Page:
WASHINGTON (Reuters) – U.S. House Speaker Nancy Pelosi said on Thursday that President Donald Trump threw a temper tantrum at a meeting with Democratic congressional leaders a day earlier and that she wished his family or staff would conduct “an intervention” with him for the good of the country.
In a second consecutive day of tough words about Trump by the Democratic speaker of the House of Representatives, Pelosi accused Trump of obstruction of justice, which she said is an impeachable offense.
“Again, I pray for the president of the United States. I wish that his family, or his administration, or his staff would have an intervention for the good of the country,” Pelosi told reporters.
On Wednesday, shortly before a previously scheduled meeting with Trump at the White House to discuss infrastructure investment legislation, Pelosi accused Trump of a “cover-up” in regard to investigations related to Russia’s meddling in the 2016 U.S. elections.
Her remarks rankled Trump and prompted him to walk out of the infrastructure meeting after just three minutes, possibly sinking the legislation’s prospects.
Trump said it was impossible to work on such legislation as long as Democrats were continuing their “phony” investigations of him.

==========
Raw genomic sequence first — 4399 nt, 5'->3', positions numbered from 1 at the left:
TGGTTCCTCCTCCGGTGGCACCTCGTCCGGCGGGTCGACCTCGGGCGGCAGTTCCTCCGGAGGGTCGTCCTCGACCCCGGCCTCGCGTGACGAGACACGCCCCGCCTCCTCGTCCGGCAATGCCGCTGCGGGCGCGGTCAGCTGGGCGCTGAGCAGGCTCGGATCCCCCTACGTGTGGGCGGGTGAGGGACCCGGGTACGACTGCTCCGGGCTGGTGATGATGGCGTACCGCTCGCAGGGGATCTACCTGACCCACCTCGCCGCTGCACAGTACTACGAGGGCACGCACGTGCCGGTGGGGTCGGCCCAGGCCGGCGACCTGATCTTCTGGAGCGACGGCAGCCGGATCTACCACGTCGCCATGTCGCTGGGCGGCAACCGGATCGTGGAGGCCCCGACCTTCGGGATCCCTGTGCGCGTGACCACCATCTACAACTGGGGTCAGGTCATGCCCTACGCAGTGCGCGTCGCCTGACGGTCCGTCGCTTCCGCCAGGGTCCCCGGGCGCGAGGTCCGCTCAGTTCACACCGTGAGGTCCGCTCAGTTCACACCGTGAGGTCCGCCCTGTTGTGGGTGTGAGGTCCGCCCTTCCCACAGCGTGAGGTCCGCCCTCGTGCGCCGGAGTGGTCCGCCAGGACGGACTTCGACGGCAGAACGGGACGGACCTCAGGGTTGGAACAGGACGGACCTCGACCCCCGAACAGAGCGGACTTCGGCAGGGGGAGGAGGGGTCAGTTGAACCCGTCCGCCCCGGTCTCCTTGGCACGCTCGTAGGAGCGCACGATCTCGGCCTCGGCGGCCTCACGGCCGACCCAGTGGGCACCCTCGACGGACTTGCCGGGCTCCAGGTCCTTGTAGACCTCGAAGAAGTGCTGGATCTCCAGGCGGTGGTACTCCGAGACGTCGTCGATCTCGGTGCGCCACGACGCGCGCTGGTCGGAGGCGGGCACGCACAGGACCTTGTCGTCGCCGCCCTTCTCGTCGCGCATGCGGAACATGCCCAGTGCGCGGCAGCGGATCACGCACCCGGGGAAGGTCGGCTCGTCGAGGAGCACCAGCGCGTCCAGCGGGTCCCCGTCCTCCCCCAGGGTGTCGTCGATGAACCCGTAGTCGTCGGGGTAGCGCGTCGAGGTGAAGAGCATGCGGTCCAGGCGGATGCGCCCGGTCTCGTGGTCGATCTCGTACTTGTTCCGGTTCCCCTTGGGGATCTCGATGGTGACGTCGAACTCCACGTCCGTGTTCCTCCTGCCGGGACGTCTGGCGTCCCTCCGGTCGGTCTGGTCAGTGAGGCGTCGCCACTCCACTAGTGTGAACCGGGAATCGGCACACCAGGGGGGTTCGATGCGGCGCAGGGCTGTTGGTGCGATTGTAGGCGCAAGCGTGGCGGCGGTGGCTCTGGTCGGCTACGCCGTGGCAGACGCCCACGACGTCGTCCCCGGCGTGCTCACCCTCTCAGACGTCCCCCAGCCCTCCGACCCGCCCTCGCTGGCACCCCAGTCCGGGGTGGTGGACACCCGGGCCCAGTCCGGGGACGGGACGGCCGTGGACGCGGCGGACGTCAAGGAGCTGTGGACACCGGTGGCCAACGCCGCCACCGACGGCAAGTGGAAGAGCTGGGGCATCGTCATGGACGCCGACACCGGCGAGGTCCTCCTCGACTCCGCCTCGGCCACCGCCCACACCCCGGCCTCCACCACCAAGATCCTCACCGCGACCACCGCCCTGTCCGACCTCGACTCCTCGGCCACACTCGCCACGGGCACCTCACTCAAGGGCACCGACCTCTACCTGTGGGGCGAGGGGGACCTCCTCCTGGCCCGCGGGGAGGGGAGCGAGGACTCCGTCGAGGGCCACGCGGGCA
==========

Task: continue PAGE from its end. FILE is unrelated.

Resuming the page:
At her weekly news conference on Thursday, Pelosi remained on the attack, repeating her contention from the previous day that Trump was incapable of working on complex legislative issues.
“I can only think that he wasn’t up to the task of figuring out the difficult choices of how to cover the cost of … the important infrastructure legislation that we had talked about three weeks before.”
While she raised the issue of obstruction, Pelosi also said that House Democrats were not yet prepared to launch formal impeachment proceedings against Trump.
Even though Trump has indicated that he is not willing to engage in bipartisan work on legislation as long as House Democrats are investigating him, both Pelosi and Senate Democratic Leader Chuck Schumer on Thursday challenged Republicans in Congress to leave the Republican president behind and continue working on legislation without him if he is unwilling to engage.
Lawmakers are trying to put the finishing touches on a long-delayed disaster aid bill.
Meanwhile, Republican and Democratic leaders in Congress want to strike a two-year deal on federal spending levels and raising the U.S. Treasury Department’s borrowing authority.
Both are needed to avert government shutdowns and a possible credit default later this year.
Reporting by Richard Cowan and Susan Cornwell